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European Energy Sector: FECER’s position is a pragmatic approach for the next decades

  • more renewable energy in the mix
  • more low carbon production mode
  • more pragmatic consumption
  • more nuclear safety
  • less environmental impact

FECER (Fédération Européenne des Cadres de I’Energie et de la Recherche)

The Europen Federation of Executives in the Sectors of Energy and Research

FECER (Fédération Européenne des Cadres de I’Energie et de la Recherche) was founded in 1992 and is a member of the CEC (Conféderation Européenne des Cadres). The purpose of the FECER is to discuss, formulate and represent the common interests (in social matters, energy political matters etc.) of managers from the European energy sectors. Important in this sense is that all energy sources are covered and that the members of the FECER already come from a large number of European Union countries plus Norway. Obviously, a coverage of all countries within the EU, perhaps even beyond that, would be ideal and in the long run, this is what is aimed for.

The membership from all energy sectors is unique and particularly helpful for the political acceptance of FECER’s work. While many associations and federations exist, which represent the interests of one single type of energy, in the political discussion it is much more useful to have a position which is one step ahead.

To find a position, which is based on a consensus not only between different energies, but also between different countries (in which basic conditions such as availability of domestic energy sources or public acceptance of certain energy sources can be very different) is part of the objective of FECER’s work. To make the results of this work known to the public and to political decisionmakers, particularly at levels such as the European Commission, is another objective of the FECER.

The individual people working for the FECER are executives and managers from the energy sectors, while national membership to the FECER is via the executives’/management federations, which also have to pay the small membership fee. In this way, on the one hand the FECER has access to a high level of competence. On the other hand, this does not mean that the interests of the FECER have to be different from those of the energy sectors’ workers and employees outside management, often represented by trade unions. On the contrary, the interests often are the same e.g. concerning energy political matters affecting the long term prospects for a continued existence of individual energy industries (nuclear, coal etc), having the same consequences for jobs inside and outside management.

But interests and problems also can be very different between management and non-management. Examples are pension schemes, legal responsibility and liability, questions of co-determination (worker-participation), and other social matters. Here, a body representing exclusively the particular interests of the managers is indispensable.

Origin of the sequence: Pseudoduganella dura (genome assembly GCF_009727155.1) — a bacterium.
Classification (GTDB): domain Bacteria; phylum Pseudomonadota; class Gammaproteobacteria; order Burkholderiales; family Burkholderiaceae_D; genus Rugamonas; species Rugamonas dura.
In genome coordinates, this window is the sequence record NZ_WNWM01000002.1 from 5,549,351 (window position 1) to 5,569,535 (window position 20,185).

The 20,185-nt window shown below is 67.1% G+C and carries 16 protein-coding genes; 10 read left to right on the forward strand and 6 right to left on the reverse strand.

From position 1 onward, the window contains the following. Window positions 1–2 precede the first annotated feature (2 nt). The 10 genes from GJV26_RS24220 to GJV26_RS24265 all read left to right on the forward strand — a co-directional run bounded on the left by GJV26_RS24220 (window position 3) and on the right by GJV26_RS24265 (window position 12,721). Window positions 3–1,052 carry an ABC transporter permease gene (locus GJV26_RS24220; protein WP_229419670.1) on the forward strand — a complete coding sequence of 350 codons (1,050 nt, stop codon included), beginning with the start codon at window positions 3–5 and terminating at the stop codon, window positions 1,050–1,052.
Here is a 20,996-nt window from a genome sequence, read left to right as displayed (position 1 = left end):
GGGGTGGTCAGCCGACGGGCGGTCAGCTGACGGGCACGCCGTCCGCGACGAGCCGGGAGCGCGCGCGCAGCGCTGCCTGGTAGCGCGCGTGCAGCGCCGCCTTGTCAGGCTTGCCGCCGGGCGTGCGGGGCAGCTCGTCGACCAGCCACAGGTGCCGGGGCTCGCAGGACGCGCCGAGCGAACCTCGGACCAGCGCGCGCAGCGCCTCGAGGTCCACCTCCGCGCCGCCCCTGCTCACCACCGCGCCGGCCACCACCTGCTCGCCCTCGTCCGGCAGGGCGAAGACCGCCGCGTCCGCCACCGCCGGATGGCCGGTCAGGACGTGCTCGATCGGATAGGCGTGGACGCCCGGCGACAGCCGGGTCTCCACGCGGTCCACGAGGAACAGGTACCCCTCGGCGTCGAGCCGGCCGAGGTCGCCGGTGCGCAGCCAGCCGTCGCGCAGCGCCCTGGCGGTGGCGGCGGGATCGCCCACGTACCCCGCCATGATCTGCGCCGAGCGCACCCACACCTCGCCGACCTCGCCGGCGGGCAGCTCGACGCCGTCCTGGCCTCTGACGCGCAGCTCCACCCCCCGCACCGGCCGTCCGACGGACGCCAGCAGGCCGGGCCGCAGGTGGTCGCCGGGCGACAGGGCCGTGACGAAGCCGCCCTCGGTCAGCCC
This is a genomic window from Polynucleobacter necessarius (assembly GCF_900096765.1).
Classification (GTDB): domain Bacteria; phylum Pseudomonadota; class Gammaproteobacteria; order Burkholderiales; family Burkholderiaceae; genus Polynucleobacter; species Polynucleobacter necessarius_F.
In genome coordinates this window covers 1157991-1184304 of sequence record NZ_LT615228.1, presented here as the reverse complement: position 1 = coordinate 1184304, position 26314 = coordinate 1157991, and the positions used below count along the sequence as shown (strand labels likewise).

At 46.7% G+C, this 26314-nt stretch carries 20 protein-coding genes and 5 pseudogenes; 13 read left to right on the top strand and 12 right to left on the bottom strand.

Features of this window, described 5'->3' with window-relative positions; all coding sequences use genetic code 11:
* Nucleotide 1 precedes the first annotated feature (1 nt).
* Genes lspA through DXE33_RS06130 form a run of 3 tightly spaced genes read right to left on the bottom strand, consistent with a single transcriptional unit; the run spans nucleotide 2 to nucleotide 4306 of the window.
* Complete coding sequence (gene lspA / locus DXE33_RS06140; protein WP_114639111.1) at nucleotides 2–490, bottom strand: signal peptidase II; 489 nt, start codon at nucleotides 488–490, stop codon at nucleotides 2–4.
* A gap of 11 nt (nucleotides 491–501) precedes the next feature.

So far, the FECER has a membership of federations from eight countries (Belgium, Denmark, France, Germany, Italy, Norway, Spain and the United Kingdom). In addition, federations from several other countries, including Eastern European countries, have also expressed interest.

Practical work has been carried out during a large number of meetings, which took place in most of the above countries, while specific work also is done by individual working groups. An example is the working group on European energy policy, where the question is dealt with, what the common interests are and how energy political guidelines could look like. A position paper with the title “Guidelines for a balanced energy supply in the European Union” was approved at the FECER meeting in March 1996. At later meetings, position papers on each individual energy source, on topics such as liberalisation of energy markets, on various initiatives of the European Commission and on several social issues have been published.

The FECER has not confined itself to contacts with the European Commission. Actually, contacts to a much wider audience have been established or are planned to be established. With its positional papers and press statements, the FECER has already found international recognition, nevertheless, work is being intensified at the moment to make the FECER better known. As a result, positive reactions concerning the work of the FECER have been received by high ranking officials of the European Commission. Contacts are also being intensified between the FECER and members of the European Parliament.

FECER also represents the energy expertise within the CEC (Confédération Européenne des Cadres), which is the European top federation of executives/managers, accepted as social partner by the European Commission. That acceptance has led, for example, to the opportunity for the FECER to present its views on European energy policy to the Economic and Social Committee of the EU.

One further example of FECER’s work to be mentioned is the positional paper “Future challenges for European energy supply: Positions of the FECER”, which was published in February 2007 and can be found on FECER’s website.

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